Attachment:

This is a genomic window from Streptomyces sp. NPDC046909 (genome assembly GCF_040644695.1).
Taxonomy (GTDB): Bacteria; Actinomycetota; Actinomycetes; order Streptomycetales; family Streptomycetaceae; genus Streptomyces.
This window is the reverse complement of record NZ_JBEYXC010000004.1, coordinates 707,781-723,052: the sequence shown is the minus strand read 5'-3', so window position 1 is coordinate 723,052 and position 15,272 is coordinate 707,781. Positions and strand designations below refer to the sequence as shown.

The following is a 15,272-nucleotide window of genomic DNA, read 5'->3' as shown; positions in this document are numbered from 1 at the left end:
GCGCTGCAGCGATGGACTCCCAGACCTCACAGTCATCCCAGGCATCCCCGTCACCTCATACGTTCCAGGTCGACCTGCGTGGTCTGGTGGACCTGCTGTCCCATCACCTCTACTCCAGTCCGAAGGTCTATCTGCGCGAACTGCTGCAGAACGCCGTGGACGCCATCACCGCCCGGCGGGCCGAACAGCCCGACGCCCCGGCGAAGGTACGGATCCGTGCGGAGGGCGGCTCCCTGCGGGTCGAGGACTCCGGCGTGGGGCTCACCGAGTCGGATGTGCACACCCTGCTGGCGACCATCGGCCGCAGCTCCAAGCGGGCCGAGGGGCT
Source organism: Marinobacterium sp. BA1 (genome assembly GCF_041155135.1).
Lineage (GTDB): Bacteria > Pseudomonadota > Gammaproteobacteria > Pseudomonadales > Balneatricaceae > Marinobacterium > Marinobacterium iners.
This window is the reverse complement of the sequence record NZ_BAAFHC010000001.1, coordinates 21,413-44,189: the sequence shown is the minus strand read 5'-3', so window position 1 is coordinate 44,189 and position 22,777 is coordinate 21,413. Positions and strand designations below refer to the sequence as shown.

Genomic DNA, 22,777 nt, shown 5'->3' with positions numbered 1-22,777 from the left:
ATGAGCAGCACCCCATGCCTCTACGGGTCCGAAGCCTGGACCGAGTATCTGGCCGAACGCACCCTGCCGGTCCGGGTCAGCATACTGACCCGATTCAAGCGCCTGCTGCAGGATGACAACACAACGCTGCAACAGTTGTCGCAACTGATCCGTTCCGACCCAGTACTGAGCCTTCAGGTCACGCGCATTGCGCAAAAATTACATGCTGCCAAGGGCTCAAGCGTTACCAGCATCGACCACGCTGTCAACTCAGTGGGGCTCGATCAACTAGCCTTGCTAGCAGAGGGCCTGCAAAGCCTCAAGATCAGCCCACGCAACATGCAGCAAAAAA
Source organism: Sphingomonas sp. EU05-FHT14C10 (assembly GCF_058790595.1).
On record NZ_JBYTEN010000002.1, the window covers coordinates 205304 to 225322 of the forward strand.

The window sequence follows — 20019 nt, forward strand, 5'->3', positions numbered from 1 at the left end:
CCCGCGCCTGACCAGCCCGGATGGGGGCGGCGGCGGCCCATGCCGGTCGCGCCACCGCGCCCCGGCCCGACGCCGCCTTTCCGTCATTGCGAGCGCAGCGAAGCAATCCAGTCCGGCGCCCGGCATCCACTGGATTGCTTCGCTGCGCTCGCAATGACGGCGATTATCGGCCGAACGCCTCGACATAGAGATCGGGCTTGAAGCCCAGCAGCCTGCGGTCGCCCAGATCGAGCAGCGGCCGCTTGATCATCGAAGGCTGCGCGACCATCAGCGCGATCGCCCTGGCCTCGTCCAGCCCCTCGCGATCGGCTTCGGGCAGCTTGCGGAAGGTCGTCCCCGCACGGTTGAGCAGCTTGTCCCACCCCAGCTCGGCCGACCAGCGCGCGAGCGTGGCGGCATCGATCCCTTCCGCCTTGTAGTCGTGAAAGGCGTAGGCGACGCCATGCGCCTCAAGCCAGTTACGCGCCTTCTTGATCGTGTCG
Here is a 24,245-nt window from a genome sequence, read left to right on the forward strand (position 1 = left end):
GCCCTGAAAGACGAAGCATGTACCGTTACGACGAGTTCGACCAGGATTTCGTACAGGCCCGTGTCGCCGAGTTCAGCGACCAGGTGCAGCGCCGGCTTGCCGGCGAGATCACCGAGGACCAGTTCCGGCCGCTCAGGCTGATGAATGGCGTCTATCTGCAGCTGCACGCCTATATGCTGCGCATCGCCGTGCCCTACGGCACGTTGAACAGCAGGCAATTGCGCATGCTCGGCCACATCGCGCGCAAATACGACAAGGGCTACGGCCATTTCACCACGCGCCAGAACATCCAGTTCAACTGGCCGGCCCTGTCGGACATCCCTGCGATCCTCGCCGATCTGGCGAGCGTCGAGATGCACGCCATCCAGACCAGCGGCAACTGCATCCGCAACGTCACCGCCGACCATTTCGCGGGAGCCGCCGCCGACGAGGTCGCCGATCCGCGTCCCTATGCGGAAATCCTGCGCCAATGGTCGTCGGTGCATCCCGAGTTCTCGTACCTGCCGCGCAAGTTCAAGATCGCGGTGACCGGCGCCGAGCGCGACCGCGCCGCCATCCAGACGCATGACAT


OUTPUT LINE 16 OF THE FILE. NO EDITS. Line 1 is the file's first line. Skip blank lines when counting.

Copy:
GCCCTGAAAGACGAAGCATGTACCGTTACGACGAGTTCGACCAGGATTTCGTACAGGCCCGTGTCGCCGAGTTCAGCGACCAGGTGCAGCGCCGGCTTGCCGGCGAGATCACCGAGGACCAGTTCCGGCCGCTCAGGCTGATGAATGGCGTCTATCTGCAGCTGCACGCCTATATGCTGCGCATCGCCGTGCCCTACGGCACGTTGAACAGCAGGCAATTGCGCATGCTCGGCCACATCGCGCGCAAATACGACAAGGGCTACGGCCATTTCACCACGCGCCAGAACATCCAGTTCAACTGGCCGGCCCTGTCGGACATCCCTGCGATCCTCGCCGATCTGGCGAGCGTCGAGATGCACGCCATCCAGACCAGCGGCAACTGCATCCGCAACGTCACCGCCGACCATTTCGCGGGAGCCGCCGCCGACGAGGTCGCCGATCCGCGTCCCTATGCGGAAATCCTGCGCCAATGGTCGTCGGTGCATCCCGAGTTCTCGTACCTGCCGCGCAAGTTCAAGATCGCGGTGACCGGCGCCGAGCGCGACCGCGCCGCCATCCAGACGCATGACAT